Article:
Above all, EM strives for ruling out substantial dualism, which according to EM authors, can seldom have a scientific value. As old as Plato’s “ideas”, dualism was later reinforced by Christian theology, with its notions of “soul” and “spirit”, and then secularized by Descartes’ famous two substances: the res cogitans and the res extensa. One of the contemporary forms of dualism is embodied in the mind-brain dichotomy , defended by the functionalist school. The philosopher Jerry Fodor is famous for having illustrated the dichotomy through the famous software-hardware analogy, according to which there are two distinct realms, each one endowed with an utterly different set of properties and governed by their own rules: the intangible software-akin realm of mind and the empirical hardware-reassembling realm of brain, that is, the physical medium on where the software is played. With this clear-cut distinction, functionalism intends to defend the autonomy of psychology against what they envision as an overriding pretension of neuroscience. However, in Churchland’s view, the analogy is, albeit highly charming, quite fallacious. Indeed, she argues in her Brain-Wise (2002) that the mind-brain dichotomy is, in fact, a false dilemma. What happens is that, having rejected dualism, the mind is for her nothing more than the brain (2002, 30).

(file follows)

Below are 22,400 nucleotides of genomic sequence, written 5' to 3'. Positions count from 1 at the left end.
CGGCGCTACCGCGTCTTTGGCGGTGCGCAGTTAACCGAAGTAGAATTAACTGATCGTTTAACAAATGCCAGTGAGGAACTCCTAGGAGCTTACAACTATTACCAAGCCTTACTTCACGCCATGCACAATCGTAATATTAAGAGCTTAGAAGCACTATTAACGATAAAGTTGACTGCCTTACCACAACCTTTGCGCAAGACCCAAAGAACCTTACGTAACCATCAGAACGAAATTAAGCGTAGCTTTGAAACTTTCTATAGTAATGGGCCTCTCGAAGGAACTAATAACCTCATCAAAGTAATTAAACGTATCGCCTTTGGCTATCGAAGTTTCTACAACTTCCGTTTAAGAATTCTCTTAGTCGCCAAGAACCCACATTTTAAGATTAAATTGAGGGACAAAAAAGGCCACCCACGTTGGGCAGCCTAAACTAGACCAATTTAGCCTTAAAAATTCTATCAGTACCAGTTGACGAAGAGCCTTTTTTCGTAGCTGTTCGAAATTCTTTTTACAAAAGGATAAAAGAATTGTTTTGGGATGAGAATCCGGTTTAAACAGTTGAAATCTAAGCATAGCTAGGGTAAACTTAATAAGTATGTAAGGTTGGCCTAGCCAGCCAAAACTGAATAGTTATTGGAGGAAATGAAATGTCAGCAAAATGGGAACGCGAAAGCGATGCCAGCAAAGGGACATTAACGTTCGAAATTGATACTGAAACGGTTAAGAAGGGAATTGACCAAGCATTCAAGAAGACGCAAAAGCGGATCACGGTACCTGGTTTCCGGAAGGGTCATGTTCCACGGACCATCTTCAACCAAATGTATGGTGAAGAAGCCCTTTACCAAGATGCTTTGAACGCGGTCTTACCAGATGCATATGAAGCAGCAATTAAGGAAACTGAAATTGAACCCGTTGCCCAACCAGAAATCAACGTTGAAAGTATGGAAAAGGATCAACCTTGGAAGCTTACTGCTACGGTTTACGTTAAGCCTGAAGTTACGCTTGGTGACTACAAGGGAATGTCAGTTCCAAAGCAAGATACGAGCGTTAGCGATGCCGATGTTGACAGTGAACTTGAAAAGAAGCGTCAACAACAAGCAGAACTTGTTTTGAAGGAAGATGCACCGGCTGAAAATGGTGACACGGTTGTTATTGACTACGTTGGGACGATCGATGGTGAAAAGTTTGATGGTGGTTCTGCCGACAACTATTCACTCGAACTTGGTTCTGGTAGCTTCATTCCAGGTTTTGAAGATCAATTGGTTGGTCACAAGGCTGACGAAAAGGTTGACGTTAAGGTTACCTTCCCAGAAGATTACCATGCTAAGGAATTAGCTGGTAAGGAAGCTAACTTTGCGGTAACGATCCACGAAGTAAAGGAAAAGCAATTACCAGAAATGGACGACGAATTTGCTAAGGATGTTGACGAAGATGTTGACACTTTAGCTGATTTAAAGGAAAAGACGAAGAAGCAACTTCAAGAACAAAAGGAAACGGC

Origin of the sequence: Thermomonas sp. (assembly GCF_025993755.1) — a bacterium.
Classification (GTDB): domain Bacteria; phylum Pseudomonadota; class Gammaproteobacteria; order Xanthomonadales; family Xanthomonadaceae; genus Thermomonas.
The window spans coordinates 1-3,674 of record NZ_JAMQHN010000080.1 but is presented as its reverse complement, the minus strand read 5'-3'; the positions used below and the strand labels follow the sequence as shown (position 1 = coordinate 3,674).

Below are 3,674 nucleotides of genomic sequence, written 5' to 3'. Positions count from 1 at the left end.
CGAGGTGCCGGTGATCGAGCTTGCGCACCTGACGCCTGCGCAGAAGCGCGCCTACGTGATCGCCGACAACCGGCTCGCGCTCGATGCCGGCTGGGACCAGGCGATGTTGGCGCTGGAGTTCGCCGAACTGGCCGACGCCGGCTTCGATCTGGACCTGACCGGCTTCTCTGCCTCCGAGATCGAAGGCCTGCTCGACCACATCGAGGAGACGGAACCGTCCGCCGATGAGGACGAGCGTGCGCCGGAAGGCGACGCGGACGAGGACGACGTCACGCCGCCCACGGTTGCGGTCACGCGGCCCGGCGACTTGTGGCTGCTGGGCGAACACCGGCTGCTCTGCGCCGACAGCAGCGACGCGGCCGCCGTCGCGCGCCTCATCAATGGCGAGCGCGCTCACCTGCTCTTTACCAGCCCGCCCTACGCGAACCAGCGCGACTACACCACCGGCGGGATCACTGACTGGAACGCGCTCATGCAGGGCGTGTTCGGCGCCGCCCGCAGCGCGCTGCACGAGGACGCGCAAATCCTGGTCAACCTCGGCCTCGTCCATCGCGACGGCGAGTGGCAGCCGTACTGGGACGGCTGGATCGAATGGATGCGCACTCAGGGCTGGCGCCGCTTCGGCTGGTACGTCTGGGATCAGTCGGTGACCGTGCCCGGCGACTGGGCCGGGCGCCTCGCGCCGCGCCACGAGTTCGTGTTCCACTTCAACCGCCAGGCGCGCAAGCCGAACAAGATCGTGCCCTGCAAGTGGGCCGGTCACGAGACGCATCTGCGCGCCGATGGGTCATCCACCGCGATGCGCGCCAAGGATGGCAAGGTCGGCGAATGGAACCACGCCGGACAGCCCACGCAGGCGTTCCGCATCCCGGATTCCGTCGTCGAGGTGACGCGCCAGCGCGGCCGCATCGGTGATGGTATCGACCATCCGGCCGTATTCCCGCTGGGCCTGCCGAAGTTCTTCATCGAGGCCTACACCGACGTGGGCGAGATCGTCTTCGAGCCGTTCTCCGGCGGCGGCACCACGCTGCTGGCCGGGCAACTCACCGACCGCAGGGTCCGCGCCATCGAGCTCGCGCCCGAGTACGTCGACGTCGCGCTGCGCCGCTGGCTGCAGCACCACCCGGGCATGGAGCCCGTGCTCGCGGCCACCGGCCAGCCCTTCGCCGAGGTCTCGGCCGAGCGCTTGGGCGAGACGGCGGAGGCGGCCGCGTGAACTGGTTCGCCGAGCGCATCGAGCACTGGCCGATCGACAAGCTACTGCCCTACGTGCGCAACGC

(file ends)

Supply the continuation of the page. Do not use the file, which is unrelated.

Bearing that materialistic hypothesis underpinning all her program, Churchland is outspokenly embracing a reductionist perspective that equates all mental phenomena –e. g. memory, dreaming, reasoning, pain, conscious self, etc.- with brain states (2002, 30). And it is in her brand-new book Touching a Nerve: the Self as Brain (2013) indeed where she takes that position to its very summit by defending, against theology and a good deal of philosophy, the total identity between the self and the brain. Hence she says in Chapter 1 that “I am who I am because my brain is what it is.”
From its very inception, Churchland’s neurophilosophy is essentially a program to put into scientific terms what has been traditionally regarded as ultimately irresolvable philosophical problems. By “scientifying” the mind, the neuroscientist wants to reject metaphysical speculation and hopes to find a definite answer to such persisting enigmas as, for example, what is to be conscious, what is to have a self and what is the origin of morality. Briefly stated, her idea is that all the mind-related issues are simply matter of fact and therefore they are completely susceptible to empirical inquiry. So it is through the study of hormones, genetic endowment and neuronal connections that the secrets of mind are to be unraveled.